Spinning Off the Business
If the nonprofit organization ultimately may sell the business, it may be easier to segregate the activity in a subsidiary, where the business can be valued separate from the parent organization. The parent’s equity interest in the subsidiary also could be transferred, avoiding a potentially complicated process of identifying and assigning individual assets and liabilities from the nonprofit in order to transfer the business activity.
Public Disclosure and Perception
While the existence of a controlled subsidiary and certain transactions with that subsidiary will be disclosed on the nonprofit organization’s publicly available annual Form 990, the subsidiary’s activities will not be subject to the same level of disclosure as it would if the activity was conducted directly by the nonprofit organization (for instance, with respect to the subsidiary’s income and expenditures and possibly the compensation it pays individuals, depending on what other roles the recipients have with respect to the nonprofit organization.) The nonprofit also may prefer a clear separation between its charitable activities and any for-profit endeavors, to avoid mission drift or a perception that its charitable work has been tainted or overshadowed by profit-making objectives.
Other reasons also may exist for forming a separate legal entity (e.g., administrative convenience, availability of certain government funding, or requirements for operating in a foreign country).
What Are Some Disadvantages to Establishing a For-Profit Subsidiary?
Administrative Cost and Complexity
Two entities in general are more complicated to operate than one. The costs to form a subsidiary and maintain two separate entities therefore will be higher.
Corporate formalities must be observed to protect the separation of the entities. Each organization must have a separate governing body and should conduct separate board and committee meetings, with separate minutes taken. The entities also should avoid commingling assets by using separate bank accounts and should maintain an arm’s length relationship. If the subsidiary and the parent will share any resources such as office space or employees, or if one entity is going to provide goods or services to the other, or a license of any intellectual property, the entities should enter into a written resource-sharing, services, or licensing arrangement. A charity must receive at least fair market value for whatever it provides to the for-profit entity.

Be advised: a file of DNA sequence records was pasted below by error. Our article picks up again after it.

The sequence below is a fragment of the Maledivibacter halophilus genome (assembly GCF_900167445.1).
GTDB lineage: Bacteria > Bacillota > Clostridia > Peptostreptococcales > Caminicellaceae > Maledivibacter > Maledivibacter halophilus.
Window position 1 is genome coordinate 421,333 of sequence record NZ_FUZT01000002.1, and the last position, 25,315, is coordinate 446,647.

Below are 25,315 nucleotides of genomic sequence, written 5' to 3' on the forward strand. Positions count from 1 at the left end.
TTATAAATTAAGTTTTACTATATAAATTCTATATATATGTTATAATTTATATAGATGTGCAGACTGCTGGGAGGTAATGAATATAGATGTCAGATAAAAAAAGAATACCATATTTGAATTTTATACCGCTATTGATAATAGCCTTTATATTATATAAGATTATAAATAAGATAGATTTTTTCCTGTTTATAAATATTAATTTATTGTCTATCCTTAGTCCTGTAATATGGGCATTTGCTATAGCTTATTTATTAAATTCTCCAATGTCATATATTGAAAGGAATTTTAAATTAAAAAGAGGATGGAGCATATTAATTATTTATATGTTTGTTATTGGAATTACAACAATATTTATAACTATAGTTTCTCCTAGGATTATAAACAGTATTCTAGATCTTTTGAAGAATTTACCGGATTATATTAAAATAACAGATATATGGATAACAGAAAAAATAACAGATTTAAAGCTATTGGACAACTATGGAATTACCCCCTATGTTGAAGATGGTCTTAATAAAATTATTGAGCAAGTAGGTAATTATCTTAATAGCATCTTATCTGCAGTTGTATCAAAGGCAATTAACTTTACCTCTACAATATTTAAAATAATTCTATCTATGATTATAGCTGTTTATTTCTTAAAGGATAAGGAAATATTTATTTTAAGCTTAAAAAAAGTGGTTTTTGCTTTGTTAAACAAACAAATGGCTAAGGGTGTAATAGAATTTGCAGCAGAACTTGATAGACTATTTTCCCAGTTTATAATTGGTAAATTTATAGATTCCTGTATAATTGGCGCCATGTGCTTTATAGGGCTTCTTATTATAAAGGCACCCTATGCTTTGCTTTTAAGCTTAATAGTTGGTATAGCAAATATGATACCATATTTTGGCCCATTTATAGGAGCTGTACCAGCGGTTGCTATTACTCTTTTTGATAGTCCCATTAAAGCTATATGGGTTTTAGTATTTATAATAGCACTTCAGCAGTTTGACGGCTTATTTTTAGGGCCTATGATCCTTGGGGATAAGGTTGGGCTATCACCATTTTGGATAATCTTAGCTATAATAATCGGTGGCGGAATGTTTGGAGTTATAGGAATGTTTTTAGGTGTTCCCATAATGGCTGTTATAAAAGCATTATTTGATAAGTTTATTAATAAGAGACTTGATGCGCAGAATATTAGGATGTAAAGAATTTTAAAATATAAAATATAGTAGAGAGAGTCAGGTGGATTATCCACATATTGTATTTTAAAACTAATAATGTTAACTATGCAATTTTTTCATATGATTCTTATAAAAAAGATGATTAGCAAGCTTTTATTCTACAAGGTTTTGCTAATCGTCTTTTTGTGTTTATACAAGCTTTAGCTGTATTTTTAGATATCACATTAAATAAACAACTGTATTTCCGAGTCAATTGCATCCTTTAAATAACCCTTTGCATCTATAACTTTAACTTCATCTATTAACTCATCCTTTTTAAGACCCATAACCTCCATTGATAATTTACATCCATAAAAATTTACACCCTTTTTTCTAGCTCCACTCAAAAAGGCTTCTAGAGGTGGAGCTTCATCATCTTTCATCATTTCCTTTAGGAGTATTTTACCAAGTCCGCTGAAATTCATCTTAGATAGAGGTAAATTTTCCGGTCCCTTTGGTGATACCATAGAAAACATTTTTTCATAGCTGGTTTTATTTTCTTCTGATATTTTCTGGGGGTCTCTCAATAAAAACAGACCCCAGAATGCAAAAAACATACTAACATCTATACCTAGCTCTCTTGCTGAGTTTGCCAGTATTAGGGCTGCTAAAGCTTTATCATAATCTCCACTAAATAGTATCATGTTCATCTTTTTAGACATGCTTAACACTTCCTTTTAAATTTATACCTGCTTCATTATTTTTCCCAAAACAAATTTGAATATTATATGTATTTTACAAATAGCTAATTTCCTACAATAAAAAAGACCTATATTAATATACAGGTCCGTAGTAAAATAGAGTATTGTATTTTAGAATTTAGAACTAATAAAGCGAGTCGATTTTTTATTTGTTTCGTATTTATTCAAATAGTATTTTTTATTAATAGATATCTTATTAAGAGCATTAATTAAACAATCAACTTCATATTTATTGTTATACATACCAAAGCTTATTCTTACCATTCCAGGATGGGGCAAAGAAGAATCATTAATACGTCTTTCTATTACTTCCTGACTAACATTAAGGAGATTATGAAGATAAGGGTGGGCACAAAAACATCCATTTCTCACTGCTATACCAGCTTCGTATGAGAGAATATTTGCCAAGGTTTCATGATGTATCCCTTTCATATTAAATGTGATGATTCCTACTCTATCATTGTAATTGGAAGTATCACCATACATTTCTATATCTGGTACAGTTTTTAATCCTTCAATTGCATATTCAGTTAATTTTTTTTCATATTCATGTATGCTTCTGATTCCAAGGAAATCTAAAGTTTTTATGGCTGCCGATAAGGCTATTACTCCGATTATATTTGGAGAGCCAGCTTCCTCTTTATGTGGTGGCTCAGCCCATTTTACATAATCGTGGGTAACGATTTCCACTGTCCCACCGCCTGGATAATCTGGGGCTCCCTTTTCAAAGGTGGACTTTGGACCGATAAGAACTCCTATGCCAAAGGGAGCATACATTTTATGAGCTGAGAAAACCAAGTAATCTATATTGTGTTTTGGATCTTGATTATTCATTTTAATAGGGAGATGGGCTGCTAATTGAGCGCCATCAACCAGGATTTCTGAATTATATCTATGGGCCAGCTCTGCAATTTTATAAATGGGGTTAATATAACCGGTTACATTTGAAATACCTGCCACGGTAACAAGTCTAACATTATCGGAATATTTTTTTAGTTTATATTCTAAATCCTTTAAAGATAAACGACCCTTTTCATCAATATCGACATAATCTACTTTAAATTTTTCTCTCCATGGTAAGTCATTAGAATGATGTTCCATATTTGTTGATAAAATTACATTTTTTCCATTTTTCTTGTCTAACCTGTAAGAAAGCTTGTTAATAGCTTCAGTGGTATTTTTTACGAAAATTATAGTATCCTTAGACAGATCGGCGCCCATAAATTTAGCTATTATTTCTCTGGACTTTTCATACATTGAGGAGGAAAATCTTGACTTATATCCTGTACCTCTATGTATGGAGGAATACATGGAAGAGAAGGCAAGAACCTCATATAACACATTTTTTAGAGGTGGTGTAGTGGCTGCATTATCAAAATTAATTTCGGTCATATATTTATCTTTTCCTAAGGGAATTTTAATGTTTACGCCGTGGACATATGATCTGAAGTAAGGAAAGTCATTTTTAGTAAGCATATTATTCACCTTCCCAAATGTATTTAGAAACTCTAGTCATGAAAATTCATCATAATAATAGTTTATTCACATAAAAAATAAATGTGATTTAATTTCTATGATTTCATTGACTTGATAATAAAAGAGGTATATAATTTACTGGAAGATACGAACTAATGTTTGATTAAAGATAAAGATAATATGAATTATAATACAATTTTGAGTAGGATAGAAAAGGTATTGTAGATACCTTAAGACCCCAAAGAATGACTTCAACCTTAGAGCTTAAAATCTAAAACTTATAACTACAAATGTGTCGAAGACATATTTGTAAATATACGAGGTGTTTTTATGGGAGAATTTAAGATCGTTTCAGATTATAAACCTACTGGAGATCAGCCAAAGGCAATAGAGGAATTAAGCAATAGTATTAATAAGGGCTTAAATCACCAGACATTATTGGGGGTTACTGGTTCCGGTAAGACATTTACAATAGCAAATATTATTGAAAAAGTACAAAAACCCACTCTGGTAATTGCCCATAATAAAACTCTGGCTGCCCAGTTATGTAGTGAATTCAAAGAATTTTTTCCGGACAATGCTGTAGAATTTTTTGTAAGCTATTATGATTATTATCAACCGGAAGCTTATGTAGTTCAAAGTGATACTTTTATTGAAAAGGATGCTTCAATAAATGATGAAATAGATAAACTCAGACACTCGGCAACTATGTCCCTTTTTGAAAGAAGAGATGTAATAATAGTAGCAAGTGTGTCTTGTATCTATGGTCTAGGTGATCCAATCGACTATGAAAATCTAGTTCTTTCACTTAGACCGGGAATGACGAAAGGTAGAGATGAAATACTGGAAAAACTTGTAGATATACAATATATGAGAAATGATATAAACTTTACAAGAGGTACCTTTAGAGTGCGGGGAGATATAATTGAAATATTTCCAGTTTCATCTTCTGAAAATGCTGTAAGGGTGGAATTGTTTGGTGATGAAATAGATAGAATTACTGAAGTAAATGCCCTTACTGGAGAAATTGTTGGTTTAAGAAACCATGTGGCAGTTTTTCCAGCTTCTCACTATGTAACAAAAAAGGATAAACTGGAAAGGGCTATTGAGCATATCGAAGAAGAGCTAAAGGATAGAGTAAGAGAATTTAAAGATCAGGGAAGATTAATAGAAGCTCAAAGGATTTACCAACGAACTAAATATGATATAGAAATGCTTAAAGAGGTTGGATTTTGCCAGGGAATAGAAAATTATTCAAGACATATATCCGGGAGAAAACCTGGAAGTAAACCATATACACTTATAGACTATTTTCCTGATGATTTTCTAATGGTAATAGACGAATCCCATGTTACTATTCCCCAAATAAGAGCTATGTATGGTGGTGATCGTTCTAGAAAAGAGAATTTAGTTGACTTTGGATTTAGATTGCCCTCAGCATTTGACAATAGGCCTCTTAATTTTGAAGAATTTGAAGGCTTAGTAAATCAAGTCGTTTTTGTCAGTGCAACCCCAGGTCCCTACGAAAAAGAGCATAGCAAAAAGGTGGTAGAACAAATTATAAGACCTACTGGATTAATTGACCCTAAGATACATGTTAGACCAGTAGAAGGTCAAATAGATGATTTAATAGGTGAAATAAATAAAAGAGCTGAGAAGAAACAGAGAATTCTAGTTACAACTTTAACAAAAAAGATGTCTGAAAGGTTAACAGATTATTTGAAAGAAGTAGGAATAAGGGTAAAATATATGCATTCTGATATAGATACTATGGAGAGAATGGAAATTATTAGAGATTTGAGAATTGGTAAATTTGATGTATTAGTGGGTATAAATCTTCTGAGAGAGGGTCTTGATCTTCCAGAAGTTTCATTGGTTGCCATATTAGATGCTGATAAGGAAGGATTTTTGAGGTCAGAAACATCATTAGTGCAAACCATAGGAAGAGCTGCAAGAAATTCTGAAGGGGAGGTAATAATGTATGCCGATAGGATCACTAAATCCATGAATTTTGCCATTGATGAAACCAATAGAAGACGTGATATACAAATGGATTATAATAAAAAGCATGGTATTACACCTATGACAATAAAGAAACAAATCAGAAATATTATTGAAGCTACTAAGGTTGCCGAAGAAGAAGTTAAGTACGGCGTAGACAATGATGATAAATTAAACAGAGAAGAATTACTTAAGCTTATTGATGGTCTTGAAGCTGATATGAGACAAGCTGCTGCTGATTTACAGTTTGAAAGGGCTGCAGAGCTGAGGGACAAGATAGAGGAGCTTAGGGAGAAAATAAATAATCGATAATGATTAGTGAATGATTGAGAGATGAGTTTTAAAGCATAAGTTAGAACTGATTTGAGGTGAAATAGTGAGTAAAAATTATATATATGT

While the nonprofit parent will be the only (or at least the controlling) equity holder of the for-profit subsidiary and therefore will control the for-profit’s governing body, there are reasons to avoid complete overlap in the directors and officers of the two entities. Having some different directors and officers helps clarify when individuals are acting on behalf of the for-profit subsidiary versus the nonprofit parent; these lines can get blurred more easily if the directors and officers of both are identical. In addition, for transactions between the two entities, it may be desirable, or even required, for the nonprofit to have some board members who are not affiliated with the for-profit entity to approve the transaction.
A failure to segregate the subsidiary’s operations from the parent can result in the subsidiary's separate status being disregarded by a regulator or a court and the activities being attributed to the parent for tax, liability, or other purposes. The time and expense involved in properly maintaining two separate entities therefore should be considered.
Prudent Investment Considerations
If the subsidiary’s activities are not related to the parent’s charitable purposes, investment in the new entity should be a reasonable use of the organization’s resources and may need to satisfy a “prudent investment” standard. (See “Capitalizing the New Entity” below.)
Compliance with Securities Laws
Depending on the number, residence, and sophistication of any other investors involved other than the nonprofit organization, securities laws may apply; this can involve compliance costs and delays. However, if participation is limited to the nonprofit, or to a small number of outside investors in addition to the nonprofit, securities-law compliance costs may not be significant.
Winding Down the New Entity
In order to wind-down a subsidiary, a dissolution process may be required. In addition, when a for-profit corporate subsidiary is dissolved, the subsidiary’s assets are deemed to be sold, potentially resulting in adverse tax consequences. This may make it difficult to liquidate an existing corporation. The nonprofit parent should consider its exit strategy before establishing a new entity.